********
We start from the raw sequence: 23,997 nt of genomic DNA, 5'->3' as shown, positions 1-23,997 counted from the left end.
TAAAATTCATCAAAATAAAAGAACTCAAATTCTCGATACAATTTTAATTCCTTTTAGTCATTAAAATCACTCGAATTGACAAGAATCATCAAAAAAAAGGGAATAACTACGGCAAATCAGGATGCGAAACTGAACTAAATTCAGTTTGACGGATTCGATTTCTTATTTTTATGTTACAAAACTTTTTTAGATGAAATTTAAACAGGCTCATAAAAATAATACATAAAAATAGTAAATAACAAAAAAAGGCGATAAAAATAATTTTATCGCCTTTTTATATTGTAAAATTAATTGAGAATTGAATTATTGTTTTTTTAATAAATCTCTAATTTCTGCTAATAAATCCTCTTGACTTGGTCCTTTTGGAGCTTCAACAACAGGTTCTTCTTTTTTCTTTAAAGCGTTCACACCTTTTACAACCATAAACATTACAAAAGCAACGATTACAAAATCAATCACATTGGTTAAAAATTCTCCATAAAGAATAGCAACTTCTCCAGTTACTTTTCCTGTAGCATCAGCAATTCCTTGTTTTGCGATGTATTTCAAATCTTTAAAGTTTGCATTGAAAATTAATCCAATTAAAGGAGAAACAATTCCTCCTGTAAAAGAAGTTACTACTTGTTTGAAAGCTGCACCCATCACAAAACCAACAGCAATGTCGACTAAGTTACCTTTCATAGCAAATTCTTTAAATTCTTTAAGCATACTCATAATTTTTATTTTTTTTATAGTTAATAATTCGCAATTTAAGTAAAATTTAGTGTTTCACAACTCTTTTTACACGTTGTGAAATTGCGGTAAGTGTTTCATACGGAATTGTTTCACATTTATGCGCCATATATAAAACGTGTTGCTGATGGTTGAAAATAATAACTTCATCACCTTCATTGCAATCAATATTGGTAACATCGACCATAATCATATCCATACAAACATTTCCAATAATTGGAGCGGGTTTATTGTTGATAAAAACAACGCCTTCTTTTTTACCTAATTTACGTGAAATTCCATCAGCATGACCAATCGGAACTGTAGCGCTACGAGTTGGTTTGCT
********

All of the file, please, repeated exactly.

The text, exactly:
We start from the raw sequence: 23,997 nt of genomic DNA, 5'->3' as shown, positions 1-23,997 counted from the left end.
TAAAATTCATCAAAATAAAAGAACTCAAATTCTCGATACAATTTTAATTCCTTTTAGTCATTAAAATCACTCGAATTGACAAGAATCATCAAAAAAAAGGGAATAACTACGGCAAATCAGGATGCGAAACTGAACTAAATTCAGTTTGACGGATTCGATTTCTTATTTTTATGTTACAAAACTTTTTTAGATGAAATTTAAACAGGCTCATAAAAATAATACATAAAAATAGTAAATAACAAAAAAAGGCGATAAAAATAATTTTATCGCCTTTTTATATTGTAAAATTAATTGAGAATTGAATTATTGTTTTTTTAATAAATCTCTAATTTCTGCTAATAAATCCTCTTGACTTGGTCCTTTTGGAGCTTCAACAACAGGTTCTTCTTTTTTCTTTAAAGCGTTCACACCTTTTACAACCATAAACATTACAAAAGCAACGATTACAAAATCAATCACATTGGTTAAAAATTCTCCATAAAGAATAGCAACTTCTCCAGTTACTTTTCCTGTAGCATCAGCAATTCCTTGTTTTGCGATGTATTTCAAATCTTTAAAGTTTGCATTGAAAATTAATCCAATTAAAGGAGAAACAATTCCTCCTGTAAAAGAAGTTACTACTTGTTTGAAAGCTGCACCCATCACAAAACCAACAGCAATGTCGACTAAGTTACCTTTCATAGCAAATTCTTTAAATTCTTTAAGCATACTCATAATTTTTATTTTTTTTATAGTTAATAATTCGCAATTTAAGTAAAATTTAGTGTTTCACAACTCTTTTTACACGTTGTGAAATTGCGGTAAGTGTTTCATACGGAATTGTTTCACATTTATGCGCCATATATAAAACGTGTTGCTGATGGTTGAAAATAATAACTTCATCACCTTCATTGCAATCAATATTGGTAACATCGACCATAATCATATCCATACAAACATTTCCAATAATTGGAGCGGGTTTATTGTTGATAAAAACAACGCCTTCTTTTTTACCTAATTTACGTGAAATTCCATCAGCATGACCAATCGGAACTGTAGCGCTACGAGTTGGTTTGCT